Ampacities for most conductors used in outdoor substations are based on single bus conductors in free air, 40º C ambient temperature, in the sun, emissivity factors of 0.35 for copper and 0.5 for aluminum, and a percent conductivity based on the International Annealed Copper Standard (IACS) conductivity. For new installations, the conductor sizes will normally be determined with conductor ampacities for a 30º C temperature rise above 40º C ambient. The 50º C rise over 40º C ambient ampacity will normally be used for existing substations, to determine if existing conductors should be replaced with higher ampacity conductors.
Aluminum and copper rigid bus conductors, including bar, angle, tube, and integral web, are rated with 2 ft/sec wind velocity. The rigid bus conductor ratings at FPL are consistent with and use the methodology described in the IEEE Guide for Design of Substation Rigid-Bus Structures, IEEE Std 605.
ACSR conductors are normally used at FPL substations in high voltage areas and are rated with 2 mph wind velocity. The ACSR conductor ratings at FPL are consistent with and use the methodology described in the IEEE Standard for Calculating the Current-Temperature of Bare Overhead Conductors, IEEE Std 738.
Bare copper cables are rated with 2 ft/sec wind velocity. Bare copper cable conductor ratings at FPL are consistent with the ratings listed in the Anderson Electrical Connectors – Technical Data booklet.
FPL’s philosophy is that conductors and connectors should be ampacity rated at or above the switches and equipment to which they are connected. For any given ampacity, the conductor should operate cooler than the switch or equipment, thus acting as a heat sink. FPL does not have ratings above normal for substation conductors therefore no Emergency Ratings are provided as they would be equal to the Normal Ratings.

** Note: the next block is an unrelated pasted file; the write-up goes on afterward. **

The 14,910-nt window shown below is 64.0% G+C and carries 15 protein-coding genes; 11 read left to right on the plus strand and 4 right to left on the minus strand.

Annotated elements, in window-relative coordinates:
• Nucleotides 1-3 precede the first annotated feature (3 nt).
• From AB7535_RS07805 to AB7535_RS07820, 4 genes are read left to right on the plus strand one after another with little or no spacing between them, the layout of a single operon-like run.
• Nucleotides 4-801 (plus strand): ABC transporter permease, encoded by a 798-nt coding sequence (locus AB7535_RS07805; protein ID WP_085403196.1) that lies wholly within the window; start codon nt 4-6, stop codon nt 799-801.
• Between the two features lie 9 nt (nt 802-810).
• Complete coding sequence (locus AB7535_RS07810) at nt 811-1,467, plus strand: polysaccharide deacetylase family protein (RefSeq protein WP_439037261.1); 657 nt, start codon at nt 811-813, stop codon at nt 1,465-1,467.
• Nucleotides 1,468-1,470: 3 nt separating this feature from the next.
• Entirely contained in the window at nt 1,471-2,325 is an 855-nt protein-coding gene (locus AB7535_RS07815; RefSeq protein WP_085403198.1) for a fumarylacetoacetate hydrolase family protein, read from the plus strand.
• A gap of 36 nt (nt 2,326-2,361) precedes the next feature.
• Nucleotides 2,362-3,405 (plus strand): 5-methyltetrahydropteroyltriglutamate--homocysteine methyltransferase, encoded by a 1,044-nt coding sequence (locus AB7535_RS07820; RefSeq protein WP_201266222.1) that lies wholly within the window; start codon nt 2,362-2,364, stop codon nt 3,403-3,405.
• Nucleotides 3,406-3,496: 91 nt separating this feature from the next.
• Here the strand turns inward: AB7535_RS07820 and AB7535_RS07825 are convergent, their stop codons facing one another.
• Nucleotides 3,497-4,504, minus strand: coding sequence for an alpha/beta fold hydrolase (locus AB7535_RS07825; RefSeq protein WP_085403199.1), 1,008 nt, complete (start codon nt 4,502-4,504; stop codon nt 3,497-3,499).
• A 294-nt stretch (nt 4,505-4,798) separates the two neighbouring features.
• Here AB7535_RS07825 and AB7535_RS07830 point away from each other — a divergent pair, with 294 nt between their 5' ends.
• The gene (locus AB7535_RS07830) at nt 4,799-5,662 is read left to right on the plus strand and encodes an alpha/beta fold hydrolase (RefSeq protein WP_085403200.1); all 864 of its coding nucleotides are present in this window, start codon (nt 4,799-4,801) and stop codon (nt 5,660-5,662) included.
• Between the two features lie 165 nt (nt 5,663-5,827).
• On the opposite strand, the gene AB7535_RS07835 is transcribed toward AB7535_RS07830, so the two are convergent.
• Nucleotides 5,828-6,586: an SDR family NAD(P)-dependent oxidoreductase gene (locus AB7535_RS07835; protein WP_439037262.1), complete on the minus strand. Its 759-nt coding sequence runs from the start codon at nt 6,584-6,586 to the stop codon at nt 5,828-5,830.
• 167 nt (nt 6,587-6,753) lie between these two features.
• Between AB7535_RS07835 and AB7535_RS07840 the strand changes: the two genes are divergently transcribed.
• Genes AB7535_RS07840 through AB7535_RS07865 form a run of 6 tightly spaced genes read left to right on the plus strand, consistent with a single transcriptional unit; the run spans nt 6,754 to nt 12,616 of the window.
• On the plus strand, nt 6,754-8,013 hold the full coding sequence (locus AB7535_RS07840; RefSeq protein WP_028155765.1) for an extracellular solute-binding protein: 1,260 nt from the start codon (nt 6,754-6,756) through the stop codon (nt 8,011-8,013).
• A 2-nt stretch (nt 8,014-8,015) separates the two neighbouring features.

Circuit Breakers


AC High-Voltage Circuit Breaker are specified by operating voltage, continuous current, interrupting current, and operating time in accordance with ANSI/IEEE Standards C37 series, “Symmetrical Current Basis.” These ratings are indicated on the individual Circuit Breaker nameplate. The following standards are referenced in the breaker specifications:


  • ANSI C37.04, IEEE Standard Rating Structure




  • ANSI C37.06, Standard for Switchgear- AC High-Voltage Circuit Breakers Rated on a Symmetrical Current Basis- Preferred Ratings and Related Required Capabilities.




  • ANSI C37.09, IEEE Standard Test Procedure for AC High-Voltage Circuit Breakers Rated on a Symmetrical Current Basis.




  • IEEE C37.010b, Standard for Emergency Load Current-Carrying Capability




  • IEEE C37.010e, (Supplement to IEEE C37.010).